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'It’s basically a death trap': Warning issued after log jam builds up on Payette River

A log jam has built up in part of the Payette River, prompting emergency responders and the Boise National Forest to warn river users to avoid the area.

BANKS, IDAHO, Idaho — Kayakers and rafters beware - a log jam on the South Fork of the Payette River has led the Boise National Forest, along with emergency responders and river experts, to issue a stark warning to river users. 

Experts say the log jam and current river conditions make the area extremely dangerous. 

The log jam is built up at the Dog Leg Rapid, which is near mile marker 4 on Banks Lowman Road. 

“There is a right channel and a left channel," Phil White, owner of Bear Valley Rafting in Banks, explained. "The left channel is the one that has the log jam actually in it. It's really dangerous conditions up there right now.”

The Dog Leg Rapid comes out of the Bronco Billy Rapid, which White said is not made for the inexperience river user. 

“It’s class 3 and 4 so they’re a little bit bigger rapids,” he said. "Right now with the higher water, a lot of the current is pushing to that corner so if somebody were to be swimming it would be a very dangerous situation up there.”

In a news release, the Boise National Forest said: "Rubber rafts, kayaks and pontoon boats are a concern because the course of the river and its strong current could pull them directly into the log jam."

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Harley Goedhart is an avid kayaker and said he runs the Payette several times each year. He and a group of friends ran it on Friday and he agrees it's extremely dangerous.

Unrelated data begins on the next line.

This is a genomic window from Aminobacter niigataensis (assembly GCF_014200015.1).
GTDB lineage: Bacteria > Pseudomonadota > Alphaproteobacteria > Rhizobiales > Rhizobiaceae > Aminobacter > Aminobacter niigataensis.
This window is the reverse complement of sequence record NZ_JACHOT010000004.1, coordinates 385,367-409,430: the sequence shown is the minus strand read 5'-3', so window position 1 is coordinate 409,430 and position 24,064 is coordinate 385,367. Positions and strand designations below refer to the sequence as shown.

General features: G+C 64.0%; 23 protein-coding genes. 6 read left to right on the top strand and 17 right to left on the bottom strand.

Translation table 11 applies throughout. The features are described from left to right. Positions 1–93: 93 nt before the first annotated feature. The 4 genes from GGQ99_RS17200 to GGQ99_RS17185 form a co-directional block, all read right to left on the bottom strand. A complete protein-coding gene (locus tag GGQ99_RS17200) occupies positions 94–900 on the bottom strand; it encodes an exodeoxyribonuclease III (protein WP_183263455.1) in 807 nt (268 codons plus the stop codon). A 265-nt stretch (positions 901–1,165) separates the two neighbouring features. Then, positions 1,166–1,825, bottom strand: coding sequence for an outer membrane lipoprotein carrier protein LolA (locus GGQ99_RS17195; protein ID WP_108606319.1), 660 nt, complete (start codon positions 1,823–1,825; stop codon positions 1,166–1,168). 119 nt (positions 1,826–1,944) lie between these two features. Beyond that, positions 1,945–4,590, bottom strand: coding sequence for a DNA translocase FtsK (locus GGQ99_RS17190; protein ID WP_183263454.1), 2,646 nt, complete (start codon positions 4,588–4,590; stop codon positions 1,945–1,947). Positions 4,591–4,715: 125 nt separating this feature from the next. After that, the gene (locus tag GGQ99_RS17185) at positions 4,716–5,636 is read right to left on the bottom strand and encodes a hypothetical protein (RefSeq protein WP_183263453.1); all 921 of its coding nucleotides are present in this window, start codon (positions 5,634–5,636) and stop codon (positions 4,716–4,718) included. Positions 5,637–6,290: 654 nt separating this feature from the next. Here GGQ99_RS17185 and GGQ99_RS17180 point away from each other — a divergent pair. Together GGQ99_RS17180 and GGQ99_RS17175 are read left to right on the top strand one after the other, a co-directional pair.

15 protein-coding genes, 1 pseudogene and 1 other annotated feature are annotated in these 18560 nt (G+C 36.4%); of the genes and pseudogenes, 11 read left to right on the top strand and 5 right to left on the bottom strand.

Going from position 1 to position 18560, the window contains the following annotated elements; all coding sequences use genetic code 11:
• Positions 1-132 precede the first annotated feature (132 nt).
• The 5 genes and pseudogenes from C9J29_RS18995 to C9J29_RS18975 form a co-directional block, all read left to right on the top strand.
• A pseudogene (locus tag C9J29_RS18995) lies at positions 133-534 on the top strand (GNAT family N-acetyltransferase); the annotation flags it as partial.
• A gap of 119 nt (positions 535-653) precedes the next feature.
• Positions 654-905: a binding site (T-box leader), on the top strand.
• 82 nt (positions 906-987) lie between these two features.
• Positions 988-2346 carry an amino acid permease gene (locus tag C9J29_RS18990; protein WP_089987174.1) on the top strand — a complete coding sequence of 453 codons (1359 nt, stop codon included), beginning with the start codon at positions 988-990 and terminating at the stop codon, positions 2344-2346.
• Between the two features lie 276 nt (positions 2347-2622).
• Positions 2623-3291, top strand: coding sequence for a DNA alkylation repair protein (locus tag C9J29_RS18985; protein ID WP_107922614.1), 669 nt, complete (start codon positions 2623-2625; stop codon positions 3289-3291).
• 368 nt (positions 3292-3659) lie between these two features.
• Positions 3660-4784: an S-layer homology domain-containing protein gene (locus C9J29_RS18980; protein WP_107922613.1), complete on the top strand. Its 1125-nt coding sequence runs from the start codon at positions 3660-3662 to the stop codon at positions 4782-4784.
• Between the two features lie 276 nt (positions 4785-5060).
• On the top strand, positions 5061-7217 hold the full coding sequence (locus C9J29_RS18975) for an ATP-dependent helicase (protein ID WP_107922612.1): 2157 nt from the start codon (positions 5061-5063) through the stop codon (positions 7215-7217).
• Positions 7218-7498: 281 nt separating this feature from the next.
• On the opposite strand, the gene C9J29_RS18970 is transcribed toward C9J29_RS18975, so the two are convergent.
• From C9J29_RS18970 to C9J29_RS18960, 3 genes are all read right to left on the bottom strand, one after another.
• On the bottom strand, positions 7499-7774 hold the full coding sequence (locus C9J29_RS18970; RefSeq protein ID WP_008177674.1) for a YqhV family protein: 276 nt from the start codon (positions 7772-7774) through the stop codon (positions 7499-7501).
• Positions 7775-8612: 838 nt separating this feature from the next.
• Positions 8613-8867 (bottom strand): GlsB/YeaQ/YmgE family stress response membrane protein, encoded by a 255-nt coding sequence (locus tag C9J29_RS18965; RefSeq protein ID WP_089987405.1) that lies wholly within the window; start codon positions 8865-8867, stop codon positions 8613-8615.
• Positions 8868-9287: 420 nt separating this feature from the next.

“It is really packed in, little logs back on top of big logs," Goedhart said. "So we usually call those strainers and it’s really dangerous for kayakers. So just like any strainer that you have in your kitchen, water goes through but your noodles don’t. And kayakers are kind of like noodles. If you end up kayaking into it, swimming into it, it’s basically a death trap.”

White said that's why he isn't 100 percent comfortable having customers on board for that area of the river. 

“At this point, I’m not running that stretch because of that log jam," he said. "The water’s obviously higher as well so it takes more experienced people to be able to go up on that stretch. So until the water either comes down or that log jam is out of there, I won’t be running trips up there.”

Idaho Whitewater Unlimited also said they aren't currently running trips on that stretch either because of the potential danger.

Goedhart added that unless you really know what you're doing, Dog Leg is not the place to experiment.  

"All of the water is pushing to the left, like into the logs - so you kind of have to fight the current and everything to get into the right position where you need to, to be in a safe position," he said. "So if you’re just floating down, you’re going to end up in it.”

The Boise National Forest said it is currently working on a plan to safely remove the log jam but right now, without a timeline of when that can be done - or how. 

Until then, emergency responders recommend river users avoid that section of the river because of the danger and potentially life-threatening risk to both boaters and emergency personnel.

"If you're not prepared you could put yourself and others in a very dangerous situation," said Garden Valley Fire Chief Jon Delvalle.

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